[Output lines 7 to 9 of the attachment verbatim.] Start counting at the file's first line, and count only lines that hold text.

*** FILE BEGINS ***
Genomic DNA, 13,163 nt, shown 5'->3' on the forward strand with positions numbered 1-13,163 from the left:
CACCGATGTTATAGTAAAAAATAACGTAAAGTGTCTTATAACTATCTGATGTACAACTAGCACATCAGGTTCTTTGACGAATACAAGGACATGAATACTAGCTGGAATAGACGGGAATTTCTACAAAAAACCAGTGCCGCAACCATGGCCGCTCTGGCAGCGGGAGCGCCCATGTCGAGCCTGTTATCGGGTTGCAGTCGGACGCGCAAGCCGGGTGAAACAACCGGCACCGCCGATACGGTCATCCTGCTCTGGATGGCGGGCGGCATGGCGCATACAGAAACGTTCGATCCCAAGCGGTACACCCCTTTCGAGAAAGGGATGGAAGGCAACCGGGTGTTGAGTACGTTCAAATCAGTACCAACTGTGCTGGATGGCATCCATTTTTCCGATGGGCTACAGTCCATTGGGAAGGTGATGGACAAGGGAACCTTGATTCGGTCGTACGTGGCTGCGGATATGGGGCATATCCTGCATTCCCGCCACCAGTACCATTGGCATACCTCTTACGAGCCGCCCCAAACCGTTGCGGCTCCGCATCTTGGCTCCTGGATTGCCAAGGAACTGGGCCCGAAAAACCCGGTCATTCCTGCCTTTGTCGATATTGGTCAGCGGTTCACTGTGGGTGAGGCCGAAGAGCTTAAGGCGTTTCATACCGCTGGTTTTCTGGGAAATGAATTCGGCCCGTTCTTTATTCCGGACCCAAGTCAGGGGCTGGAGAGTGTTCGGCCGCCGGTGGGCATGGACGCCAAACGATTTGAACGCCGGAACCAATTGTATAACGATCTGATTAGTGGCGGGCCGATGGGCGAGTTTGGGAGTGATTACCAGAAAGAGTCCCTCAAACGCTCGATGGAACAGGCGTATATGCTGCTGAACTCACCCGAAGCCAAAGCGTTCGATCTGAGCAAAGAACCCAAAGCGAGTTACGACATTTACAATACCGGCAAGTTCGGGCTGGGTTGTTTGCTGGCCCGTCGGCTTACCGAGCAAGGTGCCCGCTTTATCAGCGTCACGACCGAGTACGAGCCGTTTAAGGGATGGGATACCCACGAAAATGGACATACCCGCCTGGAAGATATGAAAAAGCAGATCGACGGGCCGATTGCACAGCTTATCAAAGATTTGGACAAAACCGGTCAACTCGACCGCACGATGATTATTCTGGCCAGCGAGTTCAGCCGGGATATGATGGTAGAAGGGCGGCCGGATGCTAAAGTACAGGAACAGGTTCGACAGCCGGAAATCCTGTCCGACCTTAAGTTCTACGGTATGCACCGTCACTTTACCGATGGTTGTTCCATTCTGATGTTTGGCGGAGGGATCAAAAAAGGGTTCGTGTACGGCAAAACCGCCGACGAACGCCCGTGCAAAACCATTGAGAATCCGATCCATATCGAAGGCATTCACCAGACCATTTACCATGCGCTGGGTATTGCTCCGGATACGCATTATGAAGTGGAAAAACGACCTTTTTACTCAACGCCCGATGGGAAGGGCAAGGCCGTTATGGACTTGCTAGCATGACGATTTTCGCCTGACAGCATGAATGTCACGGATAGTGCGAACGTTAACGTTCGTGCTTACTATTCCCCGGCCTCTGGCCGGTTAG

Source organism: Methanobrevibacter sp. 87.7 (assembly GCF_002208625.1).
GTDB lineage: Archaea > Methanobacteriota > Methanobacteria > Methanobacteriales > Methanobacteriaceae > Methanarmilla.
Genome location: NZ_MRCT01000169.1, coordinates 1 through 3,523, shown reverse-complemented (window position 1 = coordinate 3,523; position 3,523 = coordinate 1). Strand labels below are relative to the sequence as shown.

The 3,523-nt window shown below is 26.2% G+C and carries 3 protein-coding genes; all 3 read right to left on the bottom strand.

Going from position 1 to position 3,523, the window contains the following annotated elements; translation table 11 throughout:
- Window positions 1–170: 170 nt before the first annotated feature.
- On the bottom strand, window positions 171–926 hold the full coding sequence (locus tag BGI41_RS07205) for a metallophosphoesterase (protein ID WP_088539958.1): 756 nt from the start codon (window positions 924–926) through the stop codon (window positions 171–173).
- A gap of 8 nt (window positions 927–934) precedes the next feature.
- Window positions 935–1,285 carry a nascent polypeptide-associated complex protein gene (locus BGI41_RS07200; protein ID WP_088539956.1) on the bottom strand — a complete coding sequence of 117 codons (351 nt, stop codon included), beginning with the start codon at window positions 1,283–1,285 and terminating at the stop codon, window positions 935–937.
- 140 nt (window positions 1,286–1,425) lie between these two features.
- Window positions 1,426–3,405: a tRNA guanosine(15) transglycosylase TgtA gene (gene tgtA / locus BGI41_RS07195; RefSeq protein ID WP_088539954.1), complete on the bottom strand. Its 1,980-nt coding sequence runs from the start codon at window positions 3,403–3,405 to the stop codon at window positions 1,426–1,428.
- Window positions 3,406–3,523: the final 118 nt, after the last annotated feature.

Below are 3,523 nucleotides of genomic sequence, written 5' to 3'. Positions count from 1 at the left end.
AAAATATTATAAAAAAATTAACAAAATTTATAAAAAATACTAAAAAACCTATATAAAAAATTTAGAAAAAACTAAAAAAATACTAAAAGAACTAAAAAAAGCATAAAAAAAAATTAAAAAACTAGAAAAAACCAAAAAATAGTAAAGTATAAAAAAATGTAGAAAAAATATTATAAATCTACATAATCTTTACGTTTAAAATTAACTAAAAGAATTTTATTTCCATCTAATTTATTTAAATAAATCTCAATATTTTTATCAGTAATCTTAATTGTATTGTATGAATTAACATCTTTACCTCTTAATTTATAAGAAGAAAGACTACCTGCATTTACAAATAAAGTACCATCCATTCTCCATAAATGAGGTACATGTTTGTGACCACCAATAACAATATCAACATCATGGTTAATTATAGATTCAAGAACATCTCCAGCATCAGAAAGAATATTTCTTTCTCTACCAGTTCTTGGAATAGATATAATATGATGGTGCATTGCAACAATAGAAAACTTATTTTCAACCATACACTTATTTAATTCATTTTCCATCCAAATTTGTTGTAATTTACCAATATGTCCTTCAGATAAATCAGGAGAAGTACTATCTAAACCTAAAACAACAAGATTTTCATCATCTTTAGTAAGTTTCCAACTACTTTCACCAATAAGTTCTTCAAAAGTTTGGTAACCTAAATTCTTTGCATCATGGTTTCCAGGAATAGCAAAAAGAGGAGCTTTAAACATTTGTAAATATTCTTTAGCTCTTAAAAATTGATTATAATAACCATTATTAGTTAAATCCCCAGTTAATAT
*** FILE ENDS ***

Going from position 1 to position 3,523, the window contains the following annotated elements; translation table 11 throughout:
- Window positions 1–170: 170 nt before the first annotated feature.
- On the bottom strand, window positions 171–926 hold the full coding sequence (locus tag BGI41_RS07205) for a metallophosphoesterase (protein ID WP_088539958.1): 756 nt from the start codon (window positions 924–926) through the stop codon (window positions 171–173).